Impact Investing, Innovation, and Hope

By: Melissa Tanner, Ph.D.

A look at the World Alzheimer Report is not likely to inspire much hope. The current worldwide prevalence of dementia is about 50 million, a figure that is expected to more than double by 2050. The total estimated worldwide cost of dementia was $818 billion in 2015, a figure that is rising 15 percent annually. This does not speak to the significant psychological toll the disease takes on affected individuals, caregivers, and family members. Unfortunately, investments to support research and innovation fail to match these trajectories. As discussed in a previous post, although dementia health care costs exceed those of cancer and heart disease combined, dementia receives a disproportionately low amount of research funding. Relative to dementia, heart disease and cancer research receive 15 and 25 times the amount of funding, respectively. Without sufficient funding innovation is impossible, and without innovation we are powerless to stop dementia.

What may inspire hope is a recent development in impact investing. Impact investing refers to financing that strives not just for economic return but for measurably beneficial social impact. The Dementia Discovery Fund (DDF) is an impact investment fund that was established in 2015 with a goal of unearthing novel therapies to stop or slow the onset of dementia. In June, following a $60 million investment from AARP, DDF reached its funding target of $350 million. This will allow it to fund research that explores hypotheses that extend beyond prevailing but thus far fruitless theories about the role of beta amyloid in Alzheimer’s pathogenesis. For example, Tiaki Therapeutics, a research company funded by DDF, is focused on the role that microglial cell dysfunction plays in degenerative brain diseases. Tiaki researchers are testing chemicals that can restore microglia function in order to find a drug to treat dementia. The ultimate goal for DDF is to discover at least three drugs with demonstrated effectiveness in human clinical trials by 2030.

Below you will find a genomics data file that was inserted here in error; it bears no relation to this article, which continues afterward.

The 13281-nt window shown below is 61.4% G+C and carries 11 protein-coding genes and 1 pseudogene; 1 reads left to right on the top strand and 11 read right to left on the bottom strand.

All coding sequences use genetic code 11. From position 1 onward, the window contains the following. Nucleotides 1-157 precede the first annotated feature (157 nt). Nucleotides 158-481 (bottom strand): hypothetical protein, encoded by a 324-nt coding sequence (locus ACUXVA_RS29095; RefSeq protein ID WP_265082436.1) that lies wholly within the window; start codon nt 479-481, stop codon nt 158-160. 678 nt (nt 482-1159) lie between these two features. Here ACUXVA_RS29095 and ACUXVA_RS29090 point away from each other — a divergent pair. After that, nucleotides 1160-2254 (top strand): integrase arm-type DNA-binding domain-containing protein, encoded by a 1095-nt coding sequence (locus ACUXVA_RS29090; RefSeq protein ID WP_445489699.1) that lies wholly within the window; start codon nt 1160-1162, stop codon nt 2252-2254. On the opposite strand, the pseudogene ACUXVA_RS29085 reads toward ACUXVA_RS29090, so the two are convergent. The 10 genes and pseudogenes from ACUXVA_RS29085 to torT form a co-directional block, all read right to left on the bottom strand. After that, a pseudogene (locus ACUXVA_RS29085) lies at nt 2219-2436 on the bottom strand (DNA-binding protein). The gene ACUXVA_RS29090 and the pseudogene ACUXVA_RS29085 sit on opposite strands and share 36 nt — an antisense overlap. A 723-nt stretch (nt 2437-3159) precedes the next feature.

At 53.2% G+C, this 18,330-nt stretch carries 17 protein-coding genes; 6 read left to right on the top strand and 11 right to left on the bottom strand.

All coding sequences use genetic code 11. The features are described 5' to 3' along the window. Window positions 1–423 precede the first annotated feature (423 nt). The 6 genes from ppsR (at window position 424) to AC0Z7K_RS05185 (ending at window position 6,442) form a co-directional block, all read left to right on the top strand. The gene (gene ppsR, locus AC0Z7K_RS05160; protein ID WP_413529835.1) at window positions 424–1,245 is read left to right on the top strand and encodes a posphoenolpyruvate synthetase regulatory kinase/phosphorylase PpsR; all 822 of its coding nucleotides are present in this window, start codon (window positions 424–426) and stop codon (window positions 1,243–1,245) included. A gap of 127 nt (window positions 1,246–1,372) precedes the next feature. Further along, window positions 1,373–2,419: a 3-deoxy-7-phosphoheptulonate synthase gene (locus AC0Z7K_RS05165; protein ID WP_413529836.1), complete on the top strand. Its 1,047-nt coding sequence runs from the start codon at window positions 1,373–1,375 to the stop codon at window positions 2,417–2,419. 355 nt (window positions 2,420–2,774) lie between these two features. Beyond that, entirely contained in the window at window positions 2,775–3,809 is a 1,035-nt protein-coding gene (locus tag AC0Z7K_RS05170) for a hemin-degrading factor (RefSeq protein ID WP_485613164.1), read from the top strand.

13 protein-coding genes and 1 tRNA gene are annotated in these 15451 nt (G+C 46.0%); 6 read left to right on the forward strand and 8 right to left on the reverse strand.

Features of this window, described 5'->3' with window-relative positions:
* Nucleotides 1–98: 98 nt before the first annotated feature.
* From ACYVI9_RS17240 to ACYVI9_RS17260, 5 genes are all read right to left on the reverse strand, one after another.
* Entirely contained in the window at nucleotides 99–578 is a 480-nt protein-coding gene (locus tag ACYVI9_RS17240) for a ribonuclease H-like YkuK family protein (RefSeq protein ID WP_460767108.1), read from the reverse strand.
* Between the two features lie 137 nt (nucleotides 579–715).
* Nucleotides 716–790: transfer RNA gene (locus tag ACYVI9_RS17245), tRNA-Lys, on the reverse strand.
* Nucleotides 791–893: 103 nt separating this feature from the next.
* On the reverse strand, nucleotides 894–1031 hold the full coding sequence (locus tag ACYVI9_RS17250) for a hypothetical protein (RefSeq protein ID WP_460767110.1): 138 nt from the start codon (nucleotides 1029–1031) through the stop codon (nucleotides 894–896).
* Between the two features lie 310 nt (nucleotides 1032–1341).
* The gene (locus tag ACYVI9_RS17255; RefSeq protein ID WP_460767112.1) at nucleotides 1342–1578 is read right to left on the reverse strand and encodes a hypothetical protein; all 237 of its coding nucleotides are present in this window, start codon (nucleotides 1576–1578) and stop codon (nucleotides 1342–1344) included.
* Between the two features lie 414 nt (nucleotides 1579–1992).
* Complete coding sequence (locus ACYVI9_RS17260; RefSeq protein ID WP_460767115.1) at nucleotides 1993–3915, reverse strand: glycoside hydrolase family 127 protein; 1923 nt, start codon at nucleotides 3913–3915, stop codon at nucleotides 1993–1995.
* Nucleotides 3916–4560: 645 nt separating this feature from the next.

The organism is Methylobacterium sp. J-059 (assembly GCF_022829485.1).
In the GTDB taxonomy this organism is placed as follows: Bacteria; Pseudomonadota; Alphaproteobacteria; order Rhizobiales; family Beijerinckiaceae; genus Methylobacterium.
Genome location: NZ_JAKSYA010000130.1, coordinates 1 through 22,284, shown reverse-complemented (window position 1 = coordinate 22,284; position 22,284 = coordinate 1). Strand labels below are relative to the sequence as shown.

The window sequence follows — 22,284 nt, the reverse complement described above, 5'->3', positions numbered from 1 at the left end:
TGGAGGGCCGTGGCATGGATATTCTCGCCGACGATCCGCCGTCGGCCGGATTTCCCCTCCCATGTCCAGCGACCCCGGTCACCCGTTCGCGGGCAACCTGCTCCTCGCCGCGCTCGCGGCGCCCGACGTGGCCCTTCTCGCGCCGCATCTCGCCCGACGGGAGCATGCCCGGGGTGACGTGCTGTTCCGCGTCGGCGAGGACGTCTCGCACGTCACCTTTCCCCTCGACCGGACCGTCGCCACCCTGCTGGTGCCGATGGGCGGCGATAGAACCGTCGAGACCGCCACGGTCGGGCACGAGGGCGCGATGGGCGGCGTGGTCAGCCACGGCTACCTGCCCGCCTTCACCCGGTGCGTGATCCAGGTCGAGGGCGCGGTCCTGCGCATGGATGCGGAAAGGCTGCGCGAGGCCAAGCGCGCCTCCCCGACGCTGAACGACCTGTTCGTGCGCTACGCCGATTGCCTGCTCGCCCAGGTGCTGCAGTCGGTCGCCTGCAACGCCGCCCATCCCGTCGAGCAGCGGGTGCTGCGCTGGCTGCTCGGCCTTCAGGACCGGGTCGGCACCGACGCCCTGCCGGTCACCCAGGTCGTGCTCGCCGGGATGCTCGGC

The BCAT® Research Center is striving to keep pace with progress in dementia drug development through a number of projects targeting cognitive assessment and non-pharmacological interventions. For example, myMemCheck™, a self-assessment of cognition, was designed to circumvent barriers to dementia detection and fast-track the diagnostic process. This will become increasingly important once we have disease-modifying treatments, such as the ones being developed through research funded by DDF. Another important BCAT® initiative, the ENRICH® program, consolidates the best available dementia research into six brain healthy habits designed to reduce dementia risk. With many more projects in the pipeline, stay tuned to the blog for updates.

When it comes to dementia, we may not have a cure, but we do have hope.

Kristen Clark